I always appreciate your comments on my replies to reader questions; here's a sampling:
COMMENT: "You were amazed by a recent note from a 92-year-old emailer. Well, my friend, I have two senior citizen cats, who are siblings, and I live in my condo independently. I'm 93. I also volunteer at a local animal shelter. What's more, I'm emailing you from my iPhone." -- G.L., Miami Beach, FL
COMMENT: "I'm commenting on the letter from C.D. in Long Island, who wants to take two dogs to the in-laws' house, despite having been told that the mother-in-law doesn't like dogs. The person wrote, "How could anyone not love my precious dogs, who are so sweet?" I don't dislike dogs (or other animals), but by the same token, I don't want them in my house. Those dogs may be "precious" to their owner, but others don't have the emotional attachment to them.
Some dogs shed, jump on furniture and/or people, urinate on carpets, chew things they shouldn't, and bark annoyingly, especially if locked away in a guest bedroom, as you suggested. I'm sure C.D. thinks his/her precious dogs would never do any of that, but the in-laws have a right to not take the chance. Many dog owners are blind to their pets' shortcomings.
I think C.D. should honor the in-laws' wishes and arrange for the dogs to be cared for elsewhere. Please let readers know that not all of us are enthralled with pets and have a right to not have them in our homes. This doesn't make us wrong or mean-spirited." -- W., St. Paul, MN
S.D: Your comments are reasonable. Ultimately, the home belongs to the in-laws, and it is their decision.
I did offer the possibility of a compromise: keeping the dogs relegated to whatever room the owner would be sleeping in during the visit. However, I'd suggest this only for well-traveled dogs not likely to bark or be anxious in their owner's absence, even if they're only elsewhere in the home. Also, anytime you travel with dogs, it's important to spend time walking and playing with them. Dogs aren't travel accessories, like suitcases, but travel partners.
I have no idea how well behaved the dogs in question may be. As you suggest, it's possible the owner doesn't see these "precious" pets for what they really are. But what about the possibility that the dogs are truly well behaved? Unless the in-laws are seriously allergic, don't we all do things for people we love? Maybe the real issue has little to do with the dogs. Perhaps, the families really don't want to see one another and the dogs are being used as an excuse. Who knows?
COMMENT: "We read your reply in today's column regarding keeping turtles. We had a red-eared slider that was a wonderful pet. He lived to be 35. His shell completely covered my hand. I'd say he was a good seven inches long. Yes, these turtles used to be popular, but most people thought that they were doing well if their turtle lived two or three years. Please stress that keeping a turtle is a long-term responsibility." -- C.B., St. Paul, MN
S.D.: I agree that alternative pets, such as turtles, lizards and Guinea pigs, require appropriate care. Back during the red-eared slider craze in the 1950s and '60s, we didn't know much about their needs in captivity; today we do. While there's lots of information online, a book might be the best idea.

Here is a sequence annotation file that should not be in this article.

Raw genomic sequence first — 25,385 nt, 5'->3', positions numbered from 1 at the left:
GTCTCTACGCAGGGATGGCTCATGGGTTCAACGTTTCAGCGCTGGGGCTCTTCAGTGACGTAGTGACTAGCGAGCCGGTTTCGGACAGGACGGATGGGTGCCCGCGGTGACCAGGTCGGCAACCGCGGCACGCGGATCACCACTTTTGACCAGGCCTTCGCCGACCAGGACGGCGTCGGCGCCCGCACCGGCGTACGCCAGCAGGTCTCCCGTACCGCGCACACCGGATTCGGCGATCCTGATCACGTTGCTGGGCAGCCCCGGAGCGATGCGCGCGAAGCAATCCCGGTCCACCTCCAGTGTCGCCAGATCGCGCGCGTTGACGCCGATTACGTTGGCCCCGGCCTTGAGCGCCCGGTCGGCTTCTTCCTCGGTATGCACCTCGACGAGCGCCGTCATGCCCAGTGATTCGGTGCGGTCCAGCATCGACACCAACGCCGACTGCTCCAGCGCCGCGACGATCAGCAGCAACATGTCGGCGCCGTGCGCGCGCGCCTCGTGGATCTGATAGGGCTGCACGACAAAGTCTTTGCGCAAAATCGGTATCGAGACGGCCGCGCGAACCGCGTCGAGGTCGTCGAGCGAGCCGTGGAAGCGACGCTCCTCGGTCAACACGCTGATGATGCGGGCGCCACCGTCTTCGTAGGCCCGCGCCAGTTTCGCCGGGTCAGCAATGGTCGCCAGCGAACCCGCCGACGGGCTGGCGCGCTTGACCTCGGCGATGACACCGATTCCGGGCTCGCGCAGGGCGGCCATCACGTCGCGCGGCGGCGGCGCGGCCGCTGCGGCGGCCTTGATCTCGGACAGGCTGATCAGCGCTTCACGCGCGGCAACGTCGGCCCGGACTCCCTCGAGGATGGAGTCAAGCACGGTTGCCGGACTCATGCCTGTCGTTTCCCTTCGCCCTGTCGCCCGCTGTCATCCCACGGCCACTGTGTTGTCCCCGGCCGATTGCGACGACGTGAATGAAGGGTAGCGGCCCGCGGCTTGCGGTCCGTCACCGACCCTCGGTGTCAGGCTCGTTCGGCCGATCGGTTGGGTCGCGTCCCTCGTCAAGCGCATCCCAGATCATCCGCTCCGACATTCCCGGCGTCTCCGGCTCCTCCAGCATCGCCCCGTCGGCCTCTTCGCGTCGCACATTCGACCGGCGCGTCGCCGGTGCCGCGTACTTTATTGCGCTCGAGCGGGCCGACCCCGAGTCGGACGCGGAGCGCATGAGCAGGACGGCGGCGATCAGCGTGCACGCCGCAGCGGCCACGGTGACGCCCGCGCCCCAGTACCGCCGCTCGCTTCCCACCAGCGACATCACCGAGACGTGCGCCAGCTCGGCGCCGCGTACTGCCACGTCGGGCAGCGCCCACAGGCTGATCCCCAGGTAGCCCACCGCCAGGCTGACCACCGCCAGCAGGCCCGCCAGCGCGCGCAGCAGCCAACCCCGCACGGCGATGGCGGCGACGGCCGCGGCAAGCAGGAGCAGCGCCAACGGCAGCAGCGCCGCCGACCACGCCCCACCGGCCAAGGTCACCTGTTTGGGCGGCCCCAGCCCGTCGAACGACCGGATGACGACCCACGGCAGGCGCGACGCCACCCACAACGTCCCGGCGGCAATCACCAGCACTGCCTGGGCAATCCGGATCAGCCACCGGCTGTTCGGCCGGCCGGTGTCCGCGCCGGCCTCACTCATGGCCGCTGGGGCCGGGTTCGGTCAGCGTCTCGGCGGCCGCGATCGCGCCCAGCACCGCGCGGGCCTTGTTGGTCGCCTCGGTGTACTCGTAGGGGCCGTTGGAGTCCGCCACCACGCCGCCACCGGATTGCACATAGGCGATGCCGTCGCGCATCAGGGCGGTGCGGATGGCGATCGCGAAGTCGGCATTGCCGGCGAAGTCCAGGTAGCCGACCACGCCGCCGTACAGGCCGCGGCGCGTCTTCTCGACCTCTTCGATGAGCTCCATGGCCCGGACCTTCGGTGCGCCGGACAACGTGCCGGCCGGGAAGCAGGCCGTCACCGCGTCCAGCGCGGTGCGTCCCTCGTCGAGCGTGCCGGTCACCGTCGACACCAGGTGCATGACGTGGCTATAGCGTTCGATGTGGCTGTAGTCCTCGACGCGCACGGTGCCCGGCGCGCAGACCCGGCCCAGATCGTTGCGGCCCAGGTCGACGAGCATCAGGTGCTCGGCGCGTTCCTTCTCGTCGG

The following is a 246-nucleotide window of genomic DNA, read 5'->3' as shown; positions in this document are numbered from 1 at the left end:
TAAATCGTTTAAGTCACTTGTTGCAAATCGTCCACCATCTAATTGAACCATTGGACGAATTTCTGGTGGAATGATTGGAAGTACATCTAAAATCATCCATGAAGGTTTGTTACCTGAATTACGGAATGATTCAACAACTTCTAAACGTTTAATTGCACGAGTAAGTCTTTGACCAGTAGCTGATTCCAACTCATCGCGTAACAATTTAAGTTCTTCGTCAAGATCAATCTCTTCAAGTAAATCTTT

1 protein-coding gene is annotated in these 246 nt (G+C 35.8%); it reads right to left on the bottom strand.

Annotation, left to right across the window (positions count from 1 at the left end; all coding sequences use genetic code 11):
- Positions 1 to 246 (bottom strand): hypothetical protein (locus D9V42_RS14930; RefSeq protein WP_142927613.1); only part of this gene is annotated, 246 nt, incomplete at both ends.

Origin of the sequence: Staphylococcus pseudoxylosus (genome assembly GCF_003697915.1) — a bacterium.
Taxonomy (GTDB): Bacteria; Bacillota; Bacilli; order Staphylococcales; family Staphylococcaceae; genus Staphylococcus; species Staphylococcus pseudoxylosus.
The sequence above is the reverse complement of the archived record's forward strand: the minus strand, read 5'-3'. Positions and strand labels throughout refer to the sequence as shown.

Unfortunately, people continue to make impulsive decisions when buying a pet. When that happens, the animal pays a price -- often with his or her life.
It's astounding that so many rabbits are still purchased on impulse for children, especially around Easter. The truth is, rabbits can be frightened by noisy, unpredictable toddlers, and they're often downright terrified when cuddled. Rabbits are popular pets and a great choice for people who understand what they're getting. However, they should never be an impulsive purchase.
With proper care, pet rabbits should live seven to 10 years. When parents make a purchase and then months' later give up on the pet, not only does the pet lose, but the lesson for children is that life is disposable. Learn more at www.makeminechocolate.org or www.rabbit.org.
COMMENT: "The cat that N.T. wrote about (in a recent column) sounds just like my daughter's Bombay cat -- a breed known for loving water, playing fetch, and developing very close bonds with their people. Her Bombay loves to play with water so much that his water bowl is now located in the bathtub to avoid a mess." -- L.E., St. Petersburg, FL
S.D.: You're right that some pedigreed cats, including the Bombay, Turkish Van and Bengal, seem fascinated by water. Maine Coon cats have been known to go for a swim. Some breeds just haven't read the book on what cats aren't supposed to like! Many cats enjoy playing fetch. And nearly all cats develop close bonds with their owners.
COMMENT: "Why didn't you advise the 60-year-old person who wants to get an African Grey Parrot to adopt an older bird? My husband and I are 60, and our African Grey, Peanut, is now 22. We got him at 14 weeks. We love him to bits. He speaks when he wants to, and he's nervous about many things. I fully plan to live to be 100, so I may outlive him! -- F.N., Las Vegas, NV
S.D.: I have very long-lived readers, so I don't doubt that you'll make 100. Adopting an older parrot is an excellent idea. No argument there!
(Steve Dale's NEW EBOOKS, "Good Dog!" and "Good Cat!", are available on all major eReader devices and platforms. The basic version of each book is $2.99. An enhanced version of "Good Dog!" with embedded videos is available at iTunes for $4.99. For details, check the "Good Dog!"Facebook page. Write to Steve at Tribune Media Services, 2225 Kenmore Ave., Suite 114, Buffalo, NY 14207. Send e-mail to PETWORLD(at)STEVE DALE.TV. Include your name, city and state. Steve's website is www.stevedalepetworld.com)